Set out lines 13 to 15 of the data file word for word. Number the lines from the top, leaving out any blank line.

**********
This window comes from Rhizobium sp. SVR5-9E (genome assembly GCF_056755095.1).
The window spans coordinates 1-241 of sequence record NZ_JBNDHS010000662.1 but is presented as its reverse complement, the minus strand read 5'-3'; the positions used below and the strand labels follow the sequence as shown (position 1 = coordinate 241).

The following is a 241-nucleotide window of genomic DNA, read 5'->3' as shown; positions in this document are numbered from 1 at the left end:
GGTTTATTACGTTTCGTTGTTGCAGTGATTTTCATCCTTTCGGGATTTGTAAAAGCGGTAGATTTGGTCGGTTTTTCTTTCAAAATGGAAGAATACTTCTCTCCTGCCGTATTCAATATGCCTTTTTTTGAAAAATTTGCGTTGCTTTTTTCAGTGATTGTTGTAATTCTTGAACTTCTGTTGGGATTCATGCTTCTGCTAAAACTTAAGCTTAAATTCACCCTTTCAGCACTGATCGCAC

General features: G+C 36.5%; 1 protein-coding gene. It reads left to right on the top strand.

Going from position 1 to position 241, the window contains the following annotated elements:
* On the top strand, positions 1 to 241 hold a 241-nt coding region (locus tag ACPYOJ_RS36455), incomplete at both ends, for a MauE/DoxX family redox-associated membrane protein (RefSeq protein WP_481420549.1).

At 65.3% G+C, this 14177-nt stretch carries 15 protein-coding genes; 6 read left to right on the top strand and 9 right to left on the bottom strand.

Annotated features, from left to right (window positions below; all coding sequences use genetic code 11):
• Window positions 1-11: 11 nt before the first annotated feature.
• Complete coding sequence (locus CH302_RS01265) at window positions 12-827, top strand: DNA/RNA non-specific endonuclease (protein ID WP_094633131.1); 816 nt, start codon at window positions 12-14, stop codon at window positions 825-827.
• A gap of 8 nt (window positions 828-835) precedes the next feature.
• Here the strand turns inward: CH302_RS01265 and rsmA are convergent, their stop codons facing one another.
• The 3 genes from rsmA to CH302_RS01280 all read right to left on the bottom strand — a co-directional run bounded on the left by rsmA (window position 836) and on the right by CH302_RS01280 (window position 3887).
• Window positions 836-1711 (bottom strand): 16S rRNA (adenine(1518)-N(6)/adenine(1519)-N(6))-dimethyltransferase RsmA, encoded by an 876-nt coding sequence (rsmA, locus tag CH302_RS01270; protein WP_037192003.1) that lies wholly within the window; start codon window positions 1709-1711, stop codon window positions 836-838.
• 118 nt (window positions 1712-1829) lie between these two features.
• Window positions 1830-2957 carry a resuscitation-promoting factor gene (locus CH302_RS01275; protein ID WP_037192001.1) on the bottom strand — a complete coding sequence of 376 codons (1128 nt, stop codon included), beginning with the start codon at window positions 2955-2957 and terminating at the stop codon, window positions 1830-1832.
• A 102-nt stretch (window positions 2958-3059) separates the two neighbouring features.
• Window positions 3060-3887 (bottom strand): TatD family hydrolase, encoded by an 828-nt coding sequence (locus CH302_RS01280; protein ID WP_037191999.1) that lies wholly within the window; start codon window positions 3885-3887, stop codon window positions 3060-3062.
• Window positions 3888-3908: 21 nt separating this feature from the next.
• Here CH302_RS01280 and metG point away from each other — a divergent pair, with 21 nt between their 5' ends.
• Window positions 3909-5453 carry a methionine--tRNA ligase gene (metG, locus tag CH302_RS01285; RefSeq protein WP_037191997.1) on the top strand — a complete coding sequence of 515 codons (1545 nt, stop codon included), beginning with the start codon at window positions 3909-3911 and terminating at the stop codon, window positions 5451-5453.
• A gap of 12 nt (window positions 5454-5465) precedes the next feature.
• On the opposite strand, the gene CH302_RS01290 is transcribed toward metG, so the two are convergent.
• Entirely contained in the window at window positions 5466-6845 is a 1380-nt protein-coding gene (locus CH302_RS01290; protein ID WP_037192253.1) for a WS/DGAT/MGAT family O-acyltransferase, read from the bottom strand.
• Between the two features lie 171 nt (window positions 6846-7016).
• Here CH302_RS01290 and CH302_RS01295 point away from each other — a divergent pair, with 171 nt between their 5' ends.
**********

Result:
• Here the strand turns inward: CH302_RS01265 and rsmA are convergent, their stop codons facing one another.
• The 3 genes from rsmA to CH302_RS01280 all read right to left on the bottom strand — a co-directional run bounded on the left by rsmA (window position 836) and on the right by CH302_RS01280 (window position 3887).
• Window positions 836-1711 (bottom strand): 16S rRNA (adenine(1518)-N(6)/adenine(1519)-N(6))-dimethyltransferase RsmA, encoded by an 876-nt coding sequence (rsmA, locus tag CH302_RS01270; protein WP_037192003.1) that lies wholly within the window; start codon window positions 1709-1711, stop codon window positions 836-838.